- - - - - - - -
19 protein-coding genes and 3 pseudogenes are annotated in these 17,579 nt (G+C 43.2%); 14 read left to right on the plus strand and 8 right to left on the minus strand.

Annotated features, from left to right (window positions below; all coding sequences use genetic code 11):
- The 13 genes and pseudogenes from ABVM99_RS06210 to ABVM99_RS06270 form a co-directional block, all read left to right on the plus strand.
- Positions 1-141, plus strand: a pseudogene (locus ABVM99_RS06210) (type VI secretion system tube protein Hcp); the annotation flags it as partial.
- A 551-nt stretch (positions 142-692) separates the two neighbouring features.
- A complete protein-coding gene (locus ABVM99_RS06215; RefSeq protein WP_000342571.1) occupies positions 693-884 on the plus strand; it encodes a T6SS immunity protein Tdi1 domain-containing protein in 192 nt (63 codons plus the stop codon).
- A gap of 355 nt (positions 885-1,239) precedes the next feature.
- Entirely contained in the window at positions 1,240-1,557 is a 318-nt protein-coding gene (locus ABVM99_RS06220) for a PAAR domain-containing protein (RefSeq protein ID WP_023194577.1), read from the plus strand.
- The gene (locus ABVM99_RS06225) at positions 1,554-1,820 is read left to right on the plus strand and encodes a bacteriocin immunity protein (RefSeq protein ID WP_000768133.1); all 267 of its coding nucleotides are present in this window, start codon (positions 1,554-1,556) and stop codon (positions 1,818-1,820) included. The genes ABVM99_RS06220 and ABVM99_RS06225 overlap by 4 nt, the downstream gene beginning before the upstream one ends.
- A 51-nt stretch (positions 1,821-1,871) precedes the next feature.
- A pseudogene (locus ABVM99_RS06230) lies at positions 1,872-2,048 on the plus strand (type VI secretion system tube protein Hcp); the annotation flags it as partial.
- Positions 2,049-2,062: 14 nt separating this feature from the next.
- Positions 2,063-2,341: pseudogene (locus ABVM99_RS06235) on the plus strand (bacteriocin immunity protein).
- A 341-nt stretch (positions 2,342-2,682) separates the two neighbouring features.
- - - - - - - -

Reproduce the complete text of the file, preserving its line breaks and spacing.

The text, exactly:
19 protein-coding genes and 3 pseudogenes are annotated in these 17,579 nt (G+C 43.2%); 14 read left to right on the plus strand and 8 right to left on the minus strand.

Annotated features, from left to right (window positions below; all coding sequences use genetic code 11):
- The 13 genes and pseudogenes from ABVM99_RS06210 to ABVM99_RS06270 form a co-directional block, all read left to right on the plus strand.
- Positions 1-141, plus strand: a pseudogene (locus ABVM99_RS06210) (type VI secretion system tube protein Hcp); the annotation flags it as partial.
- A 551-nt stretch (positions 142-692) separates the two neighbouring features.
- A complete protein-coding gene (locus ABVM99_RS06215; RefSeq protein WP_000342571.1) occupies positions 693-884 on the plus strand; it encodes a T6SS immunity protein Tdi1 domain-containing protein in 192 nt (63 codons plus the stop codon).
- A gap of 355 nt (positions 885-1,239) precedes the next feature.
- Entirely contained in the window at positions 1,240-1,557 is a 318-nt protein-coding gene (locus ABVM99_RS06220) for a PAAR domain-containing protein (RefSeq protein ID WP_023194577.1), read from the plus strand.
- The gene (locus ABVM99_RS06225) at positions 1,554-1,820 is read left to right on the plus strand and encodes a bacteriocin immunity protein (RefSeq protein ID WP_000768133.1); all 267 of its coding nucleotides are present in this window, start codon (positions 1,554-1,556) and stop codon (positions 1,818-1,820) included. The genes ABVM99_RS06220 and ABVM99_RS06225 overlap by 4 nt, the downstream gene beginning before the upstream one ends.
- A 51-nt stretch (positions 1,821-1,871) precedes the next feature.
- A pseudogene (locus ABVM99_RS06230) lies at positions 1,872-2,048 on the plus strand (type VI secretion system tube protein Hcp); the annotation flags it as partial.
- Positions 2,049-2,062: 14 nt separating this feature from the next.
- Positions 2,063-2,341: pseudogene (locus ABVM99_RS06235) on the plus strand (bacteriocin immunity protein).
- A 341-nt stretch (positions 2,342-2,682) separates the two neighbouring features.